Unlike in the world of politics, sudden terminations in the lower-profile field of child welfare and the family courts rarely reach the public. When leaders are fired or demoted, few hear what’s gone on — or the significance.
But when Angela Burton was fired last month, the top advisor to the New York state court system wanted people to know why. Burton has given public talks on child welfare reform nationwide and abroad, highlighting the growing calls for a radical rethinking of how this country views its foster care system: less as a protector of abused children than a destructive force for low-income families of color. As a rare insider making such claims publicly, Burton says her planned remarks to members of Congress in the U.S. Capitol and to a civil rights panel of prominent New Yorkers cost her a job.
Tweeting on July 25, Burton called out the 1974 federal Child Abuse and Prevention Treatment Act, stating that she had intended to speak about how it “dictates antiBlack family policing.” But, she added, “my bosses said NO, my remarks would ‘undermine public confidence in the court’s impartiality’ & fired me.”
Burton and some of those allied with her argue that her removal illustrates the growing resistance to new and proliferating voices for change.
“You may be a good person, with a desire to make change from the inside,” New York activist Joyce McMillan stated in a tweet, “but you will be fired if you attempt to make real change from the inside.”
In an email, Richard Wexler — an outspoken critic of the foster care system who heads the National Coalition For Child Protection Reform — compared Burton’s termination to other recent high-profile firings and demotions in the child welfare field nationwide, including a college dean who was ousted from his post at a Texas school of social work in December after delivering sharp criticisms of CPS.
A spokesperson for the Office of Court Administration (OCA) declined to respond to a request for comment on the circumstances of Burton’s firing, stating that the agency does not “publicly discuss personnel issues or decisions.” The court also declined to discuss how its conflict-of-interest and impartiality rules for employees apply to staff such as Burton.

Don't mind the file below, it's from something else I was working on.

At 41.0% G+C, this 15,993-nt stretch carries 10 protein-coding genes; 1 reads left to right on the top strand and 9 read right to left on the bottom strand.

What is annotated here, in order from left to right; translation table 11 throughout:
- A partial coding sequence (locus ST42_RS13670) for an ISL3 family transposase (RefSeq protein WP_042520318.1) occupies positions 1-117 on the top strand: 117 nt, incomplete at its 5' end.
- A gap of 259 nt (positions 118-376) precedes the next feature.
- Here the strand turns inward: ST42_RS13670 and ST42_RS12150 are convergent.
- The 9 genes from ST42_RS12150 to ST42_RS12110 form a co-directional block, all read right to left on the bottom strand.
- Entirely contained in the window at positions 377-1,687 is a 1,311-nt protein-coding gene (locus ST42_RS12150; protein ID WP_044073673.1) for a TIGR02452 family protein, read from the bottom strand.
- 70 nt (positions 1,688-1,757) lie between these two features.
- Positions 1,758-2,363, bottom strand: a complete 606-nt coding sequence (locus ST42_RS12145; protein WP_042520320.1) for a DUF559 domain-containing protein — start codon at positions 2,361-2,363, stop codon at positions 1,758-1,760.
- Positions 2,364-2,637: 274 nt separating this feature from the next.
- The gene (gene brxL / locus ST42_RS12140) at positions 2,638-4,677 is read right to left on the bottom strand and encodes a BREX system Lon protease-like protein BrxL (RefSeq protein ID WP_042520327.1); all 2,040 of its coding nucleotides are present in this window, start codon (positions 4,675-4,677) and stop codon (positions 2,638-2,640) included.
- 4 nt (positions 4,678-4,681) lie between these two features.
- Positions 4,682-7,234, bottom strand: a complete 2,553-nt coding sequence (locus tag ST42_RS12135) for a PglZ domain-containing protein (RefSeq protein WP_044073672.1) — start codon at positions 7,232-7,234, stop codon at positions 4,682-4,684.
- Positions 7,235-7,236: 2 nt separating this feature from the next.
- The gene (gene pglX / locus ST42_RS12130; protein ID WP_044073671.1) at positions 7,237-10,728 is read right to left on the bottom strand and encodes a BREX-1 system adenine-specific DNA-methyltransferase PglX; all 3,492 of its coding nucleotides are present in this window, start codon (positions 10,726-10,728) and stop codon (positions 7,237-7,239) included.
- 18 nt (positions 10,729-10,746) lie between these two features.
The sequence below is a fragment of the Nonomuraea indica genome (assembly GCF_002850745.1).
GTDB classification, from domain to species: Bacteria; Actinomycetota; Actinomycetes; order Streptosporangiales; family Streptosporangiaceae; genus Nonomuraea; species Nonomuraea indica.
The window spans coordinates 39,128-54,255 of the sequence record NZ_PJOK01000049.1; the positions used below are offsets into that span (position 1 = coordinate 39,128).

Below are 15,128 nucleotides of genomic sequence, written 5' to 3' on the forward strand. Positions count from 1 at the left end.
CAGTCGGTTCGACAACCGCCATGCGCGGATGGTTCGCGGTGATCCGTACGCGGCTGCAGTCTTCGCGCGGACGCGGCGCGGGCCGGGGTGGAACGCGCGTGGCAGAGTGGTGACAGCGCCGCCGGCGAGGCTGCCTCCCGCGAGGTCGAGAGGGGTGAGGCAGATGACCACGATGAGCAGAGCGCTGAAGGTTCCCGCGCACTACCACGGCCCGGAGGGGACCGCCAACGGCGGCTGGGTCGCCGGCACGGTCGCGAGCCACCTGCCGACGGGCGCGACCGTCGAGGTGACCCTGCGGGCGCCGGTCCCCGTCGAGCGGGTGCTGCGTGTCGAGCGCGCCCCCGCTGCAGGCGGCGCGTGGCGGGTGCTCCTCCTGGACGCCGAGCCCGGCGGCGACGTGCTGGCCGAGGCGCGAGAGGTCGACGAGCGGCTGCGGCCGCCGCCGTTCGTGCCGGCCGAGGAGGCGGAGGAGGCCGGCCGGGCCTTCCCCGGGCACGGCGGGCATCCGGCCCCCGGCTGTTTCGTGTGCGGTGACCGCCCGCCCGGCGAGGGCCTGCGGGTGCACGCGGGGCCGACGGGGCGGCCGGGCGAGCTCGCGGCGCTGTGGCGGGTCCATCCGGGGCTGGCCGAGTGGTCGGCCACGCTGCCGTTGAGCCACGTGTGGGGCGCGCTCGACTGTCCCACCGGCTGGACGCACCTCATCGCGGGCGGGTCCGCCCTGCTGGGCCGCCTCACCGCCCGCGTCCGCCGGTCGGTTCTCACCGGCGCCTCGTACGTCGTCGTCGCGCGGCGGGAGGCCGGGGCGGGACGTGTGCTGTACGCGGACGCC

Burton insists there were no other performance or conduct issues that factored into her dismissal.
“It was made clear to me that there are constraints around speech while employed by the court system, but it was more general. When it was brought to my attention that they did not like me to speak about these particular things, I just couldn’t abide by that,” she said in an interview. “It was a disagreement about my right to speak as an individual, even though I’m employed by the court system.”
The talks included a July 19 briefing for Congress members in Washington, D.C. that focused on the emerging issue of “hidden foster care,” a controversial practice where CPS removes children from home and places them with relatives without court oversight. On July 21, Burton was scheduled to speak to New York advisors for the U.S. Commission on Civil Rights, in an online hearing about the impact of the child welfare system on Black families.
Burton had participated in similar events before, delivering impassioned speeches about how the system surveils and punishes poor families — particularly in Black communities. Her planned remarks for the civil rights advisory committee argued that systems need to “prioritize funding for family support and de-prioritize funding for family policing,” and that “racism is hiding in the discretion” left to child welfare agencies and judges by vague legal standards.
Instead, she received pushback from her colleagues in an office run by Deputy Chief Administrative Judge Edwina G. Richardson-Mendelson, a one-time candidate for the hotly contested seat to replace former Chief Judge Janet DiFiore last year.